As summer slowly winds to a close and the first day of remote learning remains weeks away (for many of us, anyway), it's easy--way too easy--to let the kids go nuts on their iPads while the grown-ups toil at home. Luckily, Google Assistant has a new feature to help keep young ones from disappearing into their bean bags. Slated to roll out starting today in the U.S., Canada, U.K., Australia, and India, the new Family Bell feature lets you create bells that sound on your Google smart speakers and displays, just like the bells at school. For example, you can day "Hey Google, create a Family Bell" to set reminder bells for breakfast, the start of a virtual camp day, recess in the backyard, or dinner time. You can ask Google Assistant to set a Family Bell on recurring days of the week, and in specific rooms.


Amazon launches a full season of 'Starfinder' RPG episodes on Alexa

Engadget

If there's one thing Amazon deserves praise for, it's the willingness to experiment with how Alexa can be used as a storytelling tool. One such experiment from late last year has paved the way for a new series of voice-only roleplaying adventures set within the Starfinder universe. Today, Amazon is launching the first season of full Starfinder RPG episodes, set within the universe of the famous tabletop RPG. It follows a pilot episode, "Scoundrels in the Spike," which hit Alexa last December, which was successful enough to justify the making of a fully-cast, six-episode first season. The show is a co-production between game makers Paizo and Audible, starring Laura Bailey and Nathan Fillion.


Google accidentally enables Home smart speakers to listen in to everyday house sounds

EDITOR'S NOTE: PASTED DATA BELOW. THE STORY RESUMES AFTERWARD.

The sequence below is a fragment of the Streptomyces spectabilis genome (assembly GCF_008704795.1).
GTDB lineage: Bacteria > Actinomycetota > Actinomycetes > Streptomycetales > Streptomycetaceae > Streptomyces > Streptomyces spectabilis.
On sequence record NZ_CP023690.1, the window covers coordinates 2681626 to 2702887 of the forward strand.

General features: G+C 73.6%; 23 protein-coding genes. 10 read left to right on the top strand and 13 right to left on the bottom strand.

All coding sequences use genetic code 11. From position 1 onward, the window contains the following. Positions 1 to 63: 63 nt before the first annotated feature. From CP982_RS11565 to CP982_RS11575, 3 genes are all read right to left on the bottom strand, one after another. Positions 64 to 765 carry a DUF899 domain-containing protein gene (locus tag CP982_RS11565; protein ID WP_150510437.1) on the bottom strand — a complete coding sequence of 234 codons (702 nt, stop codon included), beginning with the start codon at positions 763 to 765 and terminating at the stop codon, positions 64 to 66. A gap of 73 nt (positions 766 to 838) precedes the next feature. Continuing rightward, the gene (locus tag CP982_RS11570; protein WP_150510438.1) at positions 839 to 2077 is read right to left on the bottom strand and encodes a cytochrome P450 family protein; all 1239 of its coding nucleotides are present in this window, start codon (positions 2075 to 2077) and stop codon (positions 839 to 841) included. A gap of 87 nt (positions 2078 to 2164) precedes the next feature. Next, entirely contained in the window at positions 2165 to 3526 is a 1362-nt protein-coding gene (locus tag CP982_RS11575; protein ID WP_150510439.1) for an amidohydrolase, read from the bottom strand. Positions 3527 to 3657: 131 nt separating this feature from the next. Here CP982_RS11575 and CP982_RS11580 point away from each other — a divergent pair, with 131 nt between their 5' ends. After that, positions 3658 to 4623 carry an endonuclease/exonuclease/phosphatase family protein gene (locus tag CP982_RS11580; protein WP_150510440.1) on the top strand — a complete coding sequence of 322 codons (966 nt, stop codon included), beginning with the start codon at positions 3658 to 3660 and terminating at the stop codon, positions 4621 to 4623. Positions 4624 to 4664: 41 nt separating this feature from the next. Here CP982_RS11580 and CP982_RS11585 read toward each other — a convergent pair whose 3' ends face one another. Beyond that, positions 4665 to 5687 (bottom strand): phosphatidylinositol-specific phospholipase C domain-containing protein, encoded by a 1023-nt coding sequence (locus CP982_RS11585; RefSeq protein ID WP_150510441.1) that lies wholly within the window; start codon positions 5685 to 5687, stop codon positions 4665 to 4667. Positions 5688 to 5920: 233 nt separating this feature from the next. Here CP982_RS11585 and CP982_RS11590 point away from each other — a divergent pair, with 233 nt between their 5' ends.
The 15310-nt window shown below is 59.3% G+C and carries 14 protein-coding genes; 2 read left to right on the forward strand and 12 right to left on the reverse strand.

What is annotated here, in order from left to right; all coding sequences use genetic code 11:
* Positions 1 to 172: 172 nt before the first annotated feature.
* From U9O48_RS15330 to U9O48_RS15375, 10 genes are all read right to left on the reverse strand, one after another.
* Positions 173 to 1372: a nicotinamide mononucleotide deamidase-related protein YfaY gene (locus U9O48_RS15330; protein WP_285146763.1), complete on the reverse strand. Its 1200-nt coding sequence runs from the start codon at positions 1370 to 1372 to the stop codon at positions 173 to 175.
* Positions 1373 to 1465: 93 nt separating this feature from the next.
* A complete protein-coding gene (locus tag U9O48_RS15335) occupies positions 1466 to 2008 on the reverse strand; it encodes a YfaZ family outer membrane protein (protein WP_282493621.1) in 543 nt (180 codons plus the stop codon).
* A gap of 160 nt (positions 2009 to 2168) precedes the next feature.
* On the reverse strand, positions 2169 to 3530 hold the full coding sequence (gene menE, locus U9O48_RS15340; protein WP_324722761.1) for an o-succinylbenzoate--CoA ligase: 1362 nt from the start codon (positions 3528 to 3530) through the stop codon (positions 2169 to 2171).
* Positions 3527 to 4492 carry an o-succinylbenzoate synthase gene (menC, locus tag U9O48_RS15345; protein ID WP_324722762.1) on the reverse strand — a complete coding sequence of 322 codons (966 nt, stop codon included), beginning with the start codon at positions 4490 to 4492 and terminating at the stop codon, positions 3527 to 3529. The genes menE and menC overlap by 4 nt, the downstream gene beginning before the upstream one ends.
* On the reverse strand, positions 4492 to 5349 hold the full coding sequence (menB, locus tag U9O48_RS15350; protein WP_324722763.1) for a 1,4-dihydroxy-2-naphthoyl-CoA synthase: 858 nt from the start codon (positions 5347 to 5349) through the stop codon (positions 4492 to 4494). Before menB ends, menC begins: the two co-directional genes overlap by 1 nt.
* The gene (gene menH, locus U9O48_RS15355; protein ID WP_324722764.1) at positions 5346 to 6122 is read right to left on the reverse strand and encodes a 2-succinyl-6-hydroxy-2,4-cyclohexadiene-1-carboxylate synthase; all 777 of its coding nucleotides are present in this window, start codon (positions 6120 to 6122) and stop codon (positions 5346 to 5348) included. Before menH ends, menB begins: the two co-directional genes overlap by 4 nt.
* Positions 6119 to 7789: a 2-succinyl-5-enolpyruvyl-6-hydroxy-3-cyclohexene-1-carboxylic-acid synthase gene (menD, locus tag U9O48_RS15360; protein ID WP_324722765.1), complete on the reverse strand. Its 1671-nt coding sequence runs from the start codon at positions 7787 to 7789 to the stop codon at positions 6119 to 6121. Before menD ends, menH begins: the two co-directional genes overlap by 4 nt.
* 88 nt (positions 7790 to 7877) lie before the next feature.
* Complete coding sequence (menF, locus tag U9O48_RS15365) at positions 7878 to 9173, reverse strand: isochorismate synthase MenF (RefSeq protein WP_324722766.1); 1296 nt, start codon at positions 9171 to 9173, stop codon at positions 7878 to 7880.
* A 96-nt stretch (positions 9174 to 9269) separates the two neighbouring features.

The Independent - Tech

Google accidentally enabled a feature for Google Home users which let the smart speaker listen to the sounds of objects in your house. A user on Reddit spotted a notification on his phone from his smart speaker which alerted him to the fact his smoke alarm was going off while he was cooking. Usually, Google Home devices only respond to its active'wake words' – such as "Ok, Google" or "Hey, Google" – but in this instance the speaker was listening out to a passive sound and make "my dumb smoke detectors smart," the Reddit user wrote. Other users reported getting alerts for the sound of glass breaking, popped bubble wrap, an air compressor tank, and other high-pitched noises that sound like alarms. In a statement to Protocol, a Google spokesperson said that the feature was accidentally enabled through a recent software update which has now been reversed.


Google Assistant recommends your YouTube Music on Nest speakers

Engadget

Over the last couple of years, Google has gradually improved YouTube Music with features like playback screen lyrics and an Explore tab. Now, it has unveiled integration with some of its other products, including Android TV, Google Maps and and Google Assistant. The first feature is recommendations via Google Assistant. To use it, you simply say: "Hey Google, play recommended music from YouTube Music," and you'll get personalized music suggestions, including favorite artists and genres, based on your listening history. Unfortunately, this feature is only available on newer Nest speakers and not Google Home devices.


Eighth grader builds IBM Watson-powered AI chatbot for students making college plans

#artificialintelligence

While her peers reveled in an unprecedented virtual school year, the self-described "technology enthusiast," Harita Suresh, 13, was bored. She decided on an online course and settled on IBM Skills Network's "AI chatbots without programming." She lacked experience with artificial intelligence, but was eager to learn through the self-paced course. Harita is more than a little familiar with tech, "I have been interested in technology since I was 5," she said. "My first coding challenge was the Lightbot Hour of Code. I was fascinated that the code I wrote could control the actions of the characters on screen. Since then, I pursued coding on multiple platforms like code.org, The more I learned about tech, the more I wanted to know. In fifth grade, I took a Python programming course offered by Georgia Tech."